screen-shot-2016-12-12-at-08-49-01If you follow RGUjobs on social media, you’ll be aware that we make a lot of the huge range of social and leisure activities available in (and around) the granite city. It’s a common misconception that if you move north of the Watford Gap you leave behind, if not civilisation, then certainly the arts and leisure opportunities that people in the South East take for granted. We’d like to assure anyone contemplating a move to work in the North East at RGU that this is far from the case. And just to illustrate the point, we’d like to draw your attention to a listed building that has stood as a landmark on Union Street (our city centre’s principal throughfare) for many years.

The Aberdeen Music Hall has been in existence since the early decades of the nineteenth century. In that time, along with the city’s many other venues, it’s hosted many famous performers, including Charles Dickens, who gave readings in the 1858 and 1866, and has also seen regular visits from the Royal Scottish National Orchestra, the BBC Symphony Orchestra and the Scottish Chamber Orchestra. It’s also featured many more contemporary figures from the world of music and entertainment, such as Billy Connolly, Paulo Nutini and Emeli Sande (although the Beatles played their only Aberdeen gig at the Beach Ballroom).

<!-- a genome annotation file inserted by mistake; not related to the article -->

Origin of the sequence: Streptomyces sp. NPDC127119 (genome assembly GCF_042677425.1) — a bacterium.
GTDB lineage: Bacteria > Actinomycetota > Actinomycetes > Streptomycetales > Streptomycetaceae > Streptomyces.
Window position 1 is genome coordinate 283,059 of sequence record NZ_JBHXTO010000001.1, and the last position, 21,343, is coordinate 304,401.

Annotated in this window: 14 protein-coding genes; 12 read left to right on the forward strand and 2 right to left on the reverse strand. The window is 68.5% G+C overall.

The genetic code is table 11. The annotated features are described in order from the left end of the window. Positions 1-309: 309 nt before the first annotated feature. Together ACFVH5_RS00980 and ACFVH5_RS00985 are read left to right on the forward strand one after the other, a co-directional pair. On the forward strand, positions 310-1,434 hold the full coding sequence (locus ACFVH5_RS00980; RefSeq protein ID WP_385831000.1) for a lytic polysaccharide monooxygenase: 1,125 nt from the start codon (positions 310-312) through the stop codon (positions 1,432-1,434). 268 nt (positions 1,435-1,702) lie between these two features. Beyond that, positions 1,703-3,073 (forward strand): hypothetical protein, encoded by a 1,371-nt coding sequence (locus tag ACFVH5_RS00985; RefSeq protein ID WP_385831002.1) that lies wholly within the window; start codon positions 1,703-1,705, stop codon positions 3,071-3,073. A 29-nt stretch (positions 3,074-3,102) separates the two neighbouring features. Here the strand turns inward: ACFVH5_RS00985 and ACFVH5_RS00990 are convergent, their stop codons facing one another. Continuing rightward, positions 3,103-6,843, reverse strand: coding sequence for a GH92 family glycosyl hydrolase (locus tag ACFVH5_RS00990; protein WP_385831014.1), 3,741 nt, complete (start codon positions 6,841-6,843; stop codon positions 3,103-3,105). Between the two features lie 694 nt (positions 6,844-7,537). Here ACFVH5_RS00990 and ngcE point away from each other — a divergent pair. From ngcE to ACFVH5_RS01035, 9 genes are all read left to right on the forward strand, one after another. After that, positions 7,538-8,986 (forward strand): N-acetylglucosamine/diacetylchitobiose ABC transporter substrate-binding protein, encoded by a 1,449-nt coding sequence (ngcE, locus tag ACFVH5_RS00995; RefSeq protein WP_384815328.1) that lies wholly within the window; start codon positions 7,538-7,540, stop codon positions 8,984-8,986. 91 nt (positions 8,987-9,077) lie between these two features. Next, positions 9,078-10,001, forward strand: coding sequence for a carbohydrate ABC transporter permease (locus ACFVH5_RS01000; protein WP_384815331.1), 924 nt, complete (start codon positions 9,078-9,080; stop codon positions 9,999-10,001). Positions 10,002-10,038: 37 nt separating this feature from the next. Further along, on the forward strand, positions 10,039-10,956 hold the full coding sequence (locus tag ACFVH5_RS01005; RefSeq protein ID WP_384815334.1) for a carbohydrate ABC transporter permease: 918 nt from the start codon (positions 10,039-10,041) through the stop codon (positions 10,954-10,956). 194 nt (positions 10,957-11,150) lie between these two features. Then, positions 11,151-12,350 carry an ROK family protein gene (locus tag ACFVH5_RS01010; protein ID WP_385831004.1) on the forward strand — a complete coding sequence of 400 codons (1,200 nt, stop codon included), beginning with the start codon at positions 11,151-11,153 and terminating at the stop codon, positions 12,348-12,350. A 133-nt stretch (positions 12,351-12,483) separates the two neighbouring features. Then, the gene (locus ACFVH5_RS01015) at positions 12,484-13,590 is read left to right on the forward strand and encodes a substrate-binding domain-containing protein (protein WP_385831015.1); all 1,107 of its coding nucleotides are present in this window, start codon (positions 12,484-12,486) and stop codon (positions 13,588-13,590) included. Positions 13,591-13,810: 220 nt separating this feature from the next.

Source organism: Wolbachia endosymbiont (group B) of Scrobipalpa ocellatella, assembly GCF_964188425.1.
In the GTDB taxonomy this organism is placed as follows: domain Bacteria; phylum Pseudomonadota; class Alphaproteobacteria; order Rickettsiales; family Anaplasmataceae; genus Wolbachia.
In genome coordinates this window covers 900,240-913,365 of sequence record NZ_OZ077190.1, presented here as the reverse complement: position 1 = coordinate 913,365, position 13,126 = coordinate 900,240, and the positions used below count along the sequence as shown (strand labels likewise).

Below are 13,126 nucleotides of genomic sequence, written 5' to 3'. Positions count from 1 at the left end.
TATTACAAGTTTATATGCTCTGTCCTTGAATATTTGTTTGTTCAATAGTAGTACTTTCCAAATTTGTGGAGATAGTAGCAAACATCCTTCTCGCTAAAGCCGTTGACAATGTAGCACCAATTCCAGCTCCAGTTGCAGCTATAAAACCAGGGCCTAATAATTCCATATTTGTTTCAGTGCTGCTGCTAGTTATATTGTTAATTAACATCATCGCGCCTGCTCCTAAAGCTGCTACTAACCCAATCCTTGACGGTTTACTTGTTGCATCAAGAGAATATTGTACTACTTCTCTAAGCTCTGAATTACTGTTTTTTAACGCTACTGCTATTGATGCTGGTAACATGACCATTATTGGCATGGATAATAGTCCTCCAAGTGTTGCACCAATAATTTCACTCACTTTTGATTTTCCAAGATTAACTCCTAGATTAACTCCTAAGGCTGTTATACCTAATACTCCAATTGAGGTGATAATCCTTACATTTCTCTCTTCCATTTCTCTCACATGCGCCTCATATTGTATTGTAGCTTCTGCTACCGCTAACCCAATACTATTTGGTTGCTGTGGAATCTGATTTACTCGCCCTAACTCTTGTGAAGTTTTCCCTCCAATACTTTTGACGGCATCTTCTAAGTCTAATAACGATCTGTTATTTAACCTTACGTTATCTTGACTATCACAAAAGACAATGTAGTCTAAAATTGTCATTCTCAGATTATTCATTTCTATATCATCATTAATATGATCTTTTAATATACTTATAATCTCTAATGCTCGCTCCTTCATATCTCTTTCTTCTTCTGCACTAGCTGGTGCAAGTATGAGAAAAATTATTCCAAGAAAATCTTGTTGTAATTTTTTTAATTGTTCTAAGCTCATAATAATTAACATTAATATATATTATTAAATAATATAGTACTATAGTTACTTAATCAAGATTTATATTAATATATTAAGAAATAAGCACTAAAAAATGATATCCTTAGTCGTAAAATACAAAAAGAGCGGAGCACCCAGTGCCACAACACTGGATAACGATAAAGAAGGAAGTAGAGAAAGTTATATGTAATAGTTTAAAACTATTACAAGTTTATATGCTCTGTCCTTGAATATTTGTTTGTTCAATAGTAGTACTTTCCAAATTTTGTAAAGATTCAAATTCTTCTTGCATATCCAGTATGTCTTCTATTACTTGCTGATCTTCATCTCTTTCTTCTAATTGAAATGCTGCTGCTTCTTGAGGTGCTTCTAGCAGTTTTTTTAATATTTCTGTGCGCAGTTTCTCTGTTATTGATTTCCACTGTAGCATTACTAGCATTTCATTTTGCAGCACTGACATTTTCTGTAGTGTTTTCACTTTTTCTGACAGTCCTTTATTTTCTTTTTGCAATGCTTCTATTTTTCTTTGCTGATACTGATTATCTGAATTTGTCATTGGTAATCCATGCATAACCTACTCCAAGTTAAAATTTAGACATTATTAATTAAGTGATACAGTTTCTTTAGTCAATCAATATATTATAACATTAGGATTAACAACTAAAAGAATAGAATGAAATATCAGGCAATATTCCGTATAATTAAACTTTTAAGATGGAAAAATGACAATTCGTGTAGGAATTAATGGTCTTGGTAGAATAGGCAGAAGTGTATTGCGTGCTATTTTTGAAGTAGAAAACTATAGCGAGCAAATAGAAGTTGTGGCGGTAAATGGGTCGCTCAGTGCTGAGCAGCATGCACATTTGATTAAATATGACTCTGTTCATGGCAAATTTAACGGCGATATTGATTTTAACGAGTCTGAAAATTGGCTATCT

Designed by the celebrated architect Archibald Simpson and build in 1822, it was formally opened as a public concert hall in 1859. It was not cheap to build, costing the princely sum of £11,500.   Today, it would cost you many, many millions to start a new Music Hall from scratch, but interestingly, when you allow for inflation, that 1822 £11.5K would only be worth £1,093 in 2016!

Money is highly relevant to this blog, because the Music Hall has been closed since Spring 2016 for a major, two-year transformation. Work is proceeding, but there is still a couple of million pounds required. Now it’s clearly not a prerequisite of any job at RGU to donate to this very worthwhile project, but as Aberdeen Performing Arts’ website says, if everyone who has come through the Music Hall’s doors gave only £3.85 then the target would be reached very quickly. We know that a lot of our students and staff have enjoyed the rich variety of entertainment available at the Music Hall over the years, so let’s hope that the necessary sums can be raised and we shall, in a few years’ time, be once again posting on our Facebook page news of some great gigs and shows at this most iconic Aberdeen landmark.

Julie Skinner, Resourcing & Benefit Specialist